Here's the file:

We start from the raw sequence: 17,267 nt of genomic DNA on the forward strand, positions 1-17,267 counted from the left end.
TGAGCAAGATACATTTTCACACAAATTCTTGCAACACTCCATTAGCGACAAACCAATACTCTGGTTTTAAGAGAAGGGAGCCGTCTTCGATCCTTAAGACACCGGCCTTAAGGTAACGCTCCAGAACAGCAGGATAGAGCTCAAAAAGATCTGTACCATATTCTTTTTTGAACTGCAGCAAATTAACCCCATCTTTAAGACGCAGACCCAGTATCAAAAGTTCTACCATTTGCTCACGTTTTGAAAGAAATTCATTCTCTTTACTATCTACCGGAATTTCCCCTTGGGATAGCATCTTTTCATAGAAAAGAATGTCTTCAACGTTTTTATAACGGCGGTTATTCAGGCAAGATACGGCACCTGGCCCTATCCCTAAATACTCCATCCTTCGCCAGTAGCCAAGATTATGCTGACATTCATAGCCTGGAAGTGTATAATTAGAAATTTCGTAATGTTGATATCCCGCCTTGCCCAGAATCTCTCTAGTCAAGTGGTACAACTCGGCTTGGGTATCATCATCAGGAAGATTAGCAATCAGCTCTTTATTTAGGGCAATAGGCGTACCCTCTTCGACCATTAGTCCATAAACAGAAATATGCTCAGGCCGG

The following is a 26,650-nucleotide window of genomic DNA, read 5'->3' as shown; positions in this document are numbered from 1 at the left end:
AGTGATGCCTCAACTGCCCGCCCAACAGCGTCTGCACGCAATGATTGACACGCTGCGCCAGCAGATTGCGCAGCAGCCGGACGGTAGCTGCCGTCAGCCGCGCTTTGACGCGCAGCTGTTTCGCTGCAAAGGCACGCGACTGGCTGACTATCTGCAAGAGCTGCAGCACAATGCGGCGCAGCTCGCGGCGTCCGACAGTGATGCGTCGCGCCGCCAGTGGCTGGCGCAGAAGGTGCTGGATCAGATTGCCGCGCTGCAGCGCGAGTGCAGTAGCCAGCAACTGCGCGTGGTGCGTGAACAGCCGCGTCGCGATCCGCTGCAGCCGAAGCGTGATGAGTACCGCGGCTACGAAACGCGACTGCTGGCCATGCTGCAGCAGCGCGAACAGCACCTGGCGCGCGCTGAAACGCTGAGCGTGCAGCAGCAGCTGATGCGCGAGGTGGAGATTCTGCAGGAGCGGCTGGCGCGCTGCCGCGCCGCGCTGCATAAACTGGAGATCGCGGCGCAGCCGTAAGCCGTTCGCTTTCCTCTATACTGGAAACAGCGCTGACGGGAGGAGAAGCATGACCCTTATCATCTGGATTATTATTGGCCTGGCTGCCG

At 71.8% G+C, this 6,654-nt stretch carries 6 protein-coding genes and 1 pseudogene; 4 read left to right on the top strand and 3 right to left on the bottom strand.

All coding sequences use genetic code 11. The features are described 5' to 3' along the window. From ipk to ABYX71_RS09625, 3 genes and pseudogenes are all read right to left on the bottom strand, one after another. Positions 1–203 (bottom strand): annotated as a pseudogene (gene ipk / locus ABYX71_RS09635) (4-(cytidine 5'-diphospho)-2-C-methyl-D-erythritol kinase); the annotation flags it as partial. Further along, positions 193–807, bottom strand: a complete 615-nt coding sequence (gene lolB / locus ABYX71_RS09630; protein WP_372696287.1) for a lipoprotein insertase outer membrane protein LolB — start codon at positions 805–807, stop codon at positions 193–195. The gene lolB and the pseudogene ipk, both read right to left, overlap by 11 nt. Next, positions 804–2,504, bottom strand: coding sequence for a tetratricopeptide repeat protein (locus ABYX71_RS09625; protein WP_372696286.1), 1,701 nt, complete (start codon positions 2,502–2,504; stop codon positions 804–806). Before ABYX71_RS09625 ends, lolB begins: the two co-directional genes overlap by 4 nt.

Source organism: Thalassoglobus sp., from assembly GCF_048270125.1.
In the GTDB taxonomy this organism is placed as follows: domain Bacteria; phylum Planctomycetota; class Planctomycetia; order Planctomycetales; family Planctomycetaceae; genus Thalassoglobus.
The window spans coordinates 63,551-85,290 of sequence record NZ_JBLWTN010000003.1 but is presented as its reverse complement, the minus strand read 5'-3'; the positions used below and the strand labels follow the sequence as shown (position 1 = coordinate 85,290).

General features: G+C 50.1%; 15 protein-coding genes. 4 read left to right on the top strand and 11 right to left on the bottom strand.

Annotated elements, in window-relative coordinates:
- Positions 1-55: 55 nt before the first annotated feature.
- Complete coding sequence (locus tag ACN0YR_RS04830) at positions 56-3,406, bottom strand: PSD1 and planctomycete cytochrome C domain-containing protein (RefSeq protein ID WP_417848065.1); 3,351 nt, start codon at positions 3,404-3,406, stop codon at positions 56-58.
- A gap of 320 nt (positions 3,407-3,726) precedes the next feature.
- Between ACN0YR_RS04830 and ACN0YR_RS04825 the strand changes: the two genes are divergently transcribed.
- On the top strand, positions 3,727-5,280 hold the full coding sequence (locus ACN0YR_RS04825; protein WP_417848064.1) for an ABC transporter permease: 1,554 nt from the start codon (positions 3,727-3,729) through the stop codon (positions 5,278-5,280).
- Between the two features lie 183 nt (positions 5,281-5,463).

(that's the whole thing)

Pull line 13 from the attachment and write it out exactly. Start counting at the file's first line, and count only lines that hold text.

- Complete coding sequence (locus tag ACN0YR_RS04830) at positions 56-3,406, bottom strand: PSD1 and planctomycete cytochrome C domain-containing protein (RefSeq protein ID WP_417848065.1); 3,351 nt, start codon at positions 3,404-3,406, stop codon at positions 56-58.